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Old 02-27-2010, 08:28 PM   #11
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This is going to be a silly question, but do BBs fall into the same category? Is aging mead in a BB bad?

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Old 02-27-2010, 10:02 PM   #12
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The PET plastic used in Better Bottles (that is what you mean by BB, right?) allows very little oxygen to pass through. I have bulk aged in a Better Bottles for up to 1 year without any noticeable sign of oxidation. I think they work just fine, but I hate the racking port, and won't buy another one with that.

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Old 02-28-2010, 12:28 AM   #13
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Ya I meant better bottles. For starting out, they are much more economical than buying the glass carboys which can be $20-30 more than the better bottles.

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Old 02-28-2010, 02:52 AM   #14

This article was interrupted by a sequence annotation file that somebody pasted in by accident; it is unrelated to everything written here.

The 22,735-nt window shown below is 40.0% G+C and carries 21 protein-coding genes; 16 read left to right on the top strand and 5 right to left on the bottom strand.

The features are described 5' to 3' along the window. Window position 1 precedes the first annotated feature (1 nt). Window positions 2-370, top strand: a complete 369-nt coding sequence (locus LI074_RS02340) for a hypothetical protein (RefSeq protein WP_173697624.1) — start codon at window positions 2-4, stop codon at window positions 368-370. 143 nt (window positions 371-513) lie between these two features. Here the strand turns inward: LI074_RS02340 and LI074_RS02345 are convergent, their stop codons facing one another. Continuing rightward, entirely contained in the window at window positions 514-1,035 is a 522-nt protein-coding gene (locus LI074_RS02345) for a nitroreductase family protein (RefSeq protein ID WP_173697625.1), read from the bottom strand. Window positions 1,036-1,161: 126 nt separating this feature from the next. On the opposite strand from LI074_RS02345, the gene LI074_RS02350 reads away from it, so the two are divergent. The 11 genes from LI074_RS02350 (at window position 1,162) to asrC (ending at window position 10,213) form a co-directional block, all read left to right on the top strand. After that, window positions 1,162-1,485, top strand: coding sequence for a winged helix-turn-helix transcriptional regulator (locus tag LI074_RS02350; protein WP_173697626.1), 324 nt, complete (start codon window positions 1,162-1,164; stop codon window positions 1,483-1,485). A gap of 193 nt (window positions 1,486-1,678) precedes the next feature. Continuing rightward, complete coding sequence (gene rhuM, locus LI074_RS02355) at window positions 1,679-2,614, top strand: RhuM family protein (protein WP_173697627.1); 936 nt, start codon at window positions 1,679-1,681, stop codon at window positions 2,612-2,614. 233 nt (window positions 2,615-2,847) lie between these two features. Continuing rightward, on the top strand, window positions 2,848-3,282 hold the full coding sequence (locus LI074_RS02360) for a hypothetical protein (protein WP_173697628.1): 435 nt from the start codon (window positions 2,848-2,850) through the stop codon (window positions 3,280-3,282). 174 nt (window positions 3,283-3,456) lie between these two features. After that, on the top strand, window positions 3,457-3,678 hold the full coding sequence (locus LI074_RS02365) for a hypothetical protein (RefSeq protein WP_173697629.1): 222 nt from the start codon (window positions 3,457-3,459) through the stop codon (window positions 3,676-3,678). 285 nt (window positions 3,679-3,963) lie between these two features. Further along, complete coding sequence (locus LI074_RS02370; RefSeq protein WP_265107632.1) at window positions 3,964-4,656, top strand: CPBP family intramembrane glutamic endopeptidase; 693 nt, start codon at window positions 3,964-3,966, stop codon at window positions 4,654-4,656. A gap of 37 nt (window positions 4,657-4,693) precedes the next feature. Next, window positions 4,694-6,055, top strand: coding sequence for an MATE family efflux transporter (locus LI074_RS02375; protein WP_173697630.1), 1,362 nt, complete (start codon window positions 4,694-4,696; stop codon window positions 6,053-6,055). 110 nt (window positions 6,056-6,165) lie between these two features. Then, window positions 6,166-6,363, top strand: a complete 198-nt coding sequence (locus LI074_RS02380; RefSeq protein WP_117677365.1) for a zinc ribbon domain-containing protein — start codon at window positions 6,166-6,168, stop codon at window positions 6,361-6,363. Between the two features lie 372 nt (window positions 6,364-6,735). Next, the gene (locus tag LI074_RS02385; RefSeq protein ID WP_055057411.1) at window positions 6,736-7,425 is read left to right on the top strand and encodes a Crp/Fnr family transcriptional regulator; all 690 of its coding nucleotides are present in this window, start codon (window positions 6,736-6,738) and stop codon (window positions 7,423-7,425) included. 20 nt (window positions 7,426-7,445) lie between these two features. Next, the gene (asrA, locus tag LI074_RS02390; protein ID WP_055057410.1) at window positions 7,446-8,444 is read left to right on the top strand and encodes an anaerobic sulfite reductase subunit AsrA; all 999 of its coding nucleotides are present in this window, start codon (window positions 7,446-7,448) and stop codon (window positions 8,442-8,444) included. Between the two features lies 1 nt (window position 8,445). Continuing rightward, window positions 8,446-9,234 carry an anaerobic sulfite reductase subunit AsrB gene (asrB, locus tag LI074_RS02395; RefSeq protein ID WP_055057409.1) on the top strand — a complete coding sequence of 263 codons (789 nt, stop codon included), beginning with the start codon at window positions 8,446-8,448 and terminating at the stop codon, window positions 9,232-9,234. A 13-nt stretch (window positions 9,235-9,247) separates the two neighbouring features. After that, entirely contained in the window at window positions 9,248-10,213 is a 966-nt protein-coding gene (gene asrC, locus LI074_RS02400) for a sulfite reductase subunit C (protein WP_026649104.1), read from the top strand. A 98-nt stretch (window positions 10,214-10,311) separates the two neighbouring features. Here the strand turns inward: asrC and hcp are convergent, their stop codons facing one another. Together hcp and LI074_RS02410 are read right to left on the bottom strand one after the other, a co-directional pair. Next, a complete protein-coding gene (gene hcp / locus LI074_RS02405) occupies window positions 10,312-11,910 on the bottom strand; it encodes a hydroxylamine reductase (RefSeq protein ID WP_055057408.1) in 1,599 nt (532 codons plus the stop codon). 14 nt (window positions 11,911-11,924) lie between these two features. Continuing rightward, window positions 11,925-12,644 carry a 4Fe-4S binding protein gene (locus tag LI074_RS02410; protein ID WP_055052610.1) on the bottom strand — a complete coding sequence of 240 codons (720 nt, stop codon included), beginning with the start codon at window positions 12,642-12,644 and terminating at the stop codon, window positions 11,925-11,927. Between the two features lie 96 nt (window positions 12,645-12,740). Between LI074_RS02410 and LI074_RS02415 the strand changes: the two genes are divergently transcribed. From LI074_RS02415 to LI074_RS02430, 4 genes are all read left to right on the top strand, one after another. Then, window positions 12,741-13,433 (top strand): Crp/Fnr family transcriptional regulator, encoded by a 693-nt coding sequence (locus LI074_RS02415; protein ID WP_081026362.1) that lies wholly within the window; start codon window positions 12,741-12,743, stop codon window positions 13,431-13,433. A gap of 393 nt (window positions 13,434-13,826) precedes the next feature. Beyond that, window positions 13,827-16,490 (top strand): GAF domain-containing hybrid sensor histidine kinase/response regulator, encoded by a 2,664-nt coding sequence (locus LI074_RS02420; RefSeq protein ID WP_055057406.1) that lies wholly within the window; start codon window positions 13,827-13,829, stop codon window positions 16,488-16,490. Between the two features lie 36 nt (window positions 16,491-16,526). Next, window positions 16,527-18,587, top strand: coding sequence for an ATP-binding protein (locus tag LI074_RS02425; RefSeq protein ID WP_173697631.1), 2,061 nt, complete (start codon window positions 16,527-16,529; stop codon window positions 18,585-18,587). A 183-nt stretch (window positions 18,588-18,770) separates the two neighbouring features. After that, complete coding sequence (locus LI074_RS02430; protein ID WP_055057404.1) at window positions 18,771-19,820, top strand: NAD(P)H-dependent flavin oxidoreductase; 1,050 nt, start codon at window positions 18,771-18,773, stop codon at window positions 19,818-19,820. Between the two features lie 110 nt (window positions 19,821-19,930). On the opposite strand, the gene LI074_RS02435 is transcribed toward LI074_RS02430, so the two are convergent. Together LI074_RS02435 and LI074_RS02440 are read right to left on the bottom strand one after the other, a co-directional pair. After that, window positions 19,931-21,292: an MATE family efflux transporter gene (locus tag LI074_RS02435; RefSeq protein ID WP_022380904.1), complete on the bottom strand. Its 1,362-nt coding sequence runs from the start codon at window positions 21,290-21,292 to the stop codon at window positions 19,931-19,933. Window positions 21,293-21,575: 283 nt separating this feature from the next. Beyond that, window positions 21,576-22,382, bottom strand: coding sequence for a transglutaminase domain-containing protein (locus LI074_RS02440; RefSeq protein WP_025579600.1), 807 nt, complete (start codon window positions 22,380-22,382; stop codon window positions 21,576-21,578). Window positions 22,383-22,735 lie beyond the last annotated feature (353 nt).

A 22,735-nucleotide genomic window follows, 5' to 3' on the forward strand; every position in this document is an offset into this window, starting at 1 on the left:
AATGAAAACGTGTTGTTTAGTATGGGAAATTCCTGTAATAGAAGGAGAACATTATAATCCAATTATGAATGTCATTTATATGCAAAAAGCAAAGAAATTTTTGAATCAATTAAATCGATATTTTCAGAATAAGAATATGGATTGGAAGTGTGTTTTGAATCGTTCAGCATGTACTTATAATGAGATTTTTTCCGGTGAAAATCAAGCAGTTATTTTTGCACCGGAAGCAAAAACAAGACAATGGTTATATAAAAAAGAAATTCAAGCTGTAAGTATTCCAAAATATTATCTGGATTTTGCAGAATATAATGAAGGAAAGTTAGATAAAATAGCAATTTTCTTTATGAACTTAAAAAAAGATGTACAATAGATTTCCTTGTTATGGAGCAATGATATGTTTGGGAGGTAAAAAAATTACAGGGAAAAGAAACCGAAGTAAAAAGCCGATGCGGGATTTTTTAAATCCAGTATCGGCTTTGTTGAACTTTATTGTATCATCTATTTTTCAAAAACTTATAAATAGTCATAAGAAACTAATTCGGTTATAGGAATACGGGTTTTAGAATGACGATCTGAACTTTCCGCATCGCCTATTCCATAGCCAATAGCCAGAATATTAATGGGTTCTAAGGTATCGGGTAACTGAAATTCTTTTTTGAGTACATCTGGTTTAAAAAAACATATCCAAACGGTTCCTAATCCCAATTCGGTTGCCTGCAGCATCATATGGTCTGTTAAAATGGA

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Originally Posted by fatbloke View Post
Just reading through, and while there's comment about the leaching of plasticisers into a brew, there's also the issue that the alcohol itself, is a pretty potent solvent.
I dont know whats got everyone freaked out about their fermenter leaching chemicals...we are totally surrounded by stuff that leaches stuff that we dont really know if it will eventually kill us or not. Canned food is all sitting in a plastic liner that contains BPA. Bottled water, sodies, and Gatorade all packaged in plastics with plasticisers. We microwave our frozen lunch in #7 plastic trays or our leftovers in #6 containers.

And for those of you who enjoy canned beer, there is a good chance the can is lined with #7.

Now, am I saying leached chemicals are as good as vitamins? NO. I hate the whole idea that we accept this as normal. But, am I worried about leaching from my plastic water bottle into my beer? Not so much considering that massive dose of BPA I get from eating a can of canned peaches.
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Old 02-28-2010, 08:13 AM   #15
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Originally Posted by vespa2t View Post